Subtle but detectable changes in background sound levels about a spacecraft may offer a new technique for preventing a catastrophic air leak.
The risk of collision between the continuously staffed International Space Station and manmade orbital debris or difficult to detect micrometeoroids is a constant concern.
Former ISS commander Chris Hadfield installs sound sensor/recorder in U. S. Destiny lab as part of work on new leak detection system. Photo Credit: NASA
A leak aboard the space station would sound an alarm, warning astronauts to head for their two Soyuz crew transports and possible escape to Earth. Or, if they had the time and wherewithal, the astronauts could attempt to quickly close off a leaking module to prevent the need to abandon the station.
However, pinpointing the source of a breach behind the equipment racks that cover much of the inner hull of the six-person orbiting science lab could take some time-consuming detective work by astronauts faced with a crisis.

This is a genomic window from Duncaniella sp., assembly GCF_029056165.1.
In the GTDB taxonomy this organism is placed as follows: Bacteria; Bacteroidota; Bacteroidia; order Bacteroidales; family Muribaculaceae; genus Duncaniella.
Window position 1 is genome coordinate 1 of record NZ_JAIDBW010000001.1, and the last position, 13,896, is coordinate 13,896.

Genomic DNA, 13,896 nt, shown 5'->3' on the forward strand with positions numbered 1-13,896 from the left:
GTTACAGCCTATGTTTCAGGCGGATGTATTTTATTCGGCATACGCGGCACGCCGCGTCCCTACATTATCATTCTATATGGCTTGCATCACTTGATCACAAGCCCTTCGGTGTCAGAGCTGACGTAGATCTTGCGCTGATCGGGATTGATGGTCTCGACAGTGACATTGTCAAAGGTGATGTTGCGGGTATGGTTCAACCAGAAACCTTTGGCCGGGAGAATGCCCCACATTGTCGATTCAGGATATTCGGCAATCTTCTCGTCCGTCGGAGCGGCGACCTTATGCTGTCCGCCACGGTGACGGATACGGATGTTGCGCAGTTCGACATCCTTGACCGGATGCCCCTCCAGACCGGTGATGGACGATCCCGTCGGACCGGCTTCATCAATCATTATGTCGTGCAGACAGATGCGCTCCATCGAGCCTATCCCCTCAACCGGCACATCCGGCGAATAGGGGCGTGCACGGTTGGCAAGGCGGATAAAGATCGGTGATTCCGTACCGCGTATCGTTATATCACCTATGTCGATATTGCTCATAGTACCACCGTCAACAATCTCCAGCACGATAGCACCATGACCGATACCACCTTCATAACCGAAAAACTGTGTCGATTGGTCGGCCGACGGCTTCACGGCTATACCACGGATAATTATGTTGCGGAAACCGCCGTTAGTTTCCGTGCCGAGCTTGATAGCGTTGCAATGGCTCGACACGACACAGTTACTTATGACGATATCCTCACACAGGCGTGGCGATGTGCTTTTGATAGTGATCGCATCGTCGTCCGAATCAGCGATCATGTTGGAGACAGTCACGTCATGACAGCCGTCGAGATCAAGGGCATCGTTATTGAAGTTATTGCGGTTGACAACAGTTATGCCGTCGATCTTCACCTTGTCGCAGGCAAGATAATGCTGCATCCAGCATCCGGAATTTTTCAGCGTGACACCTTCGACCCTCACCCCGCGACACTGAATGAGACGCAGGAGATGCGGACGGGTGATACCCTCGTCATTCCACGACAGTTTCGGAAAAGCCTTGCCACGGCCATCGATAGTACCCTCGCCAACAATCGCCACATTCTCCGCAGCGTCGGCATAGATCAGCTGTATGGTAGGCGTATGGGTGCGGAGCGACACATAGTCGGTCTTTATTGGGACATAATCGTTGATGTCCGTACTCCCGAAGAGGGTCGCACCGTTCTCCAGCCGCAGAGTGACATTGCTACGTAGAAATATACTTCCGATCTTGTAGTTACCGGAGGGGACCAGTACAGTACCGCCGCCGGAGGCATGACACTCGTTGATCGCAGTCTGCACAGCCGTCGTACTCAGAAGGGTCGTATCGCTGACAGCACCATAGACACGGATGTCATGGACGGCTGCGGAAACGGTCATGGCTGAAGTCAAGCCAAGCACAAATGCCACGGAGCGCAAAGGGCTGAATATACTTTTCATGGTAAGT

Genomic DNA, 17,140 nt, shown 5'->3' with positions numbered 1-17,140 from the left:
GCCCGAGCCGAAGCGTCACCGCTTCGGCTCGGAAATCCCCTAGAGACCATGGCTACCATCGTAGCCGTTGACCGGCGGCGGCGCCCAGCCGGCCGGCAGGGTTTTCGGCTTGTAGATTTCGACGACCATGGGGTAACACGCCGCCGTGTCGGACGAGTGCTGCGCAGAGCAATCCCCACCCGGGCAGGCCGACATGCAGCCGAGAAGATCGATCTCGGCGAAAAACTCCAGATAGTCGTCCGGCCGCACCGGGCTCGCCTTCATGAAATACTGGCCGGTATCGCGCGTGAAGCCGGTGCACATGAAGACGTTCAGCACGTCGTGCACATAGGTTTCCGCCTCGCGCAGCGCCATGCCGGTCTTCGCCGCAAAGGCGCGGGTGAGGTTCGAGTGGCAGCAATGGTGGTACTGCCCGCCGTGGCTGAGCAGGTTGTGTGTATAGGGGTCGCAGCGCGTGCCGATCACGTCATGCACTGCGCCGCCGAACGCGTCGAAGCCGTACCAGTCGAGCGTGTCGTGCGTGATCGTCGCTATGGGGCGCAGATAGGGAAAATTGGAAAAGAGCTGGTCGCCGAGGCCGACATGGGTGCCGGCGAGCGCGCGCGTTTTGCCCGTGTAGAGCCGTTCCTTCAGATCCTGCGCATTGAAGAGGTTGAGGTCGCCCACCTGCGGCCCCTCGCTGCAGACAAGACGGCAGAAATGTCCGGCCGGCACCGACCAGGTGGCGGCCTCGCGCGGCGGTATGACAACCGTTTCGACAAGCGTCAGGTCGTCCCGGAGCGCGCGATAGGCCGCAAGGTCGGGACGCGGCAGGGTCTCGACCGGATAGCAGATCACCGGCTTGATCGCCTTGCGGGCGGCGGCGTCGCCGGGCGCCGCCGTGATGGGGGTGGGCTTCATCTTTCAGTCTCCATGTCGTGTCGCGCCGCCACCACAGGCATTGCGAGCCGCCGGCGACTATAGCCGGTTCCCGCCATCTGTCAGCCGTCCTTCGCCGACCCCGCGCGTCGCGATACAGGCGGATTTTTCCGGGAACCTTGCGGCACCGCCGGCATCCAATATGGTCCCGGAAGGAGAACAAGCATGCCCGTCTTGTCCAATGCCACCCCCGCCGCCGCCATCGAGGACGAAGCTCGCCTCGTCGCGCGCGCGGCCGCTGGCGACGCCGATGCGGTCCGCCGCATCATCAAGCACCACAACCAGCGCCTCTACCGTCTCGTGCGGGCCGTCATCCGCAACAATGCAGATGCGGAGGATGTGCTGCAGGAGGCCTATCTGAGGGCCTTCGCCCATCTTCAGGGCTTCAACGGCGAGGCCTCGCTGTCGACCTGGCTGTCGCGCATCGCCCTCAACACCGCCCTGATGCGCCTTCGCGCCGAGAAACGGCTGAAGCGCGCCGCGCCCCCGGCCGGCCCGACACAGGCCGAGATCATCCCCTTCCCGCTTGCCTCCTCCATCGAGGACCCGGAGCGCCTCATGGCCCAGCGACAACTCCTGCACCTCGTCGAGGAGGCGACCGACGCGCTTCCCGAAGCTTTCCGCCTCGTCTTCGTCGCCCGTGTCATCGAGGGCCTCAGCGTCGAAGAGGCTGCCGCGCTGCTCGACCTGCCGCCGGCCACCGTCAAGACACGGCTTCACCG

The Ultrasonic Noise Background Test, led by Eric Madaras, a NASA Langley Research Center aerospace technologist, may offer an alternative.
"If a leak does occur, it's one of those things where you may not have a lot of time," said Madaras in a NASA statement describing the tech project. "These guys can always go sit in the Soyuz capsule and close the door and go home. They've got that capability. But no one wants to just abandon ship, so there's always this desire to deal with it."
As part of the UNBT, ISS astronauts are installing 14 distributed impact detection system (DIDS) sensor/recorders on the internal pressure walls of the station's U. S. segment Destiny laboratory and Tranquility module.
DIDS units are high-speed, four-channel digitizers tuned to record the ultrasonic background noise of the hull. Each sensor/recorder has four pressure-sensitive transducers. Madaras compares them to the pickup coils on an electric guitar.
If they are successful at characterizing the background noise, the Langley researchers could then modify their hardware to pick out the sounds associated with an actual leak, giving future spacecraft crews help in locating a breach in time to apply a patch.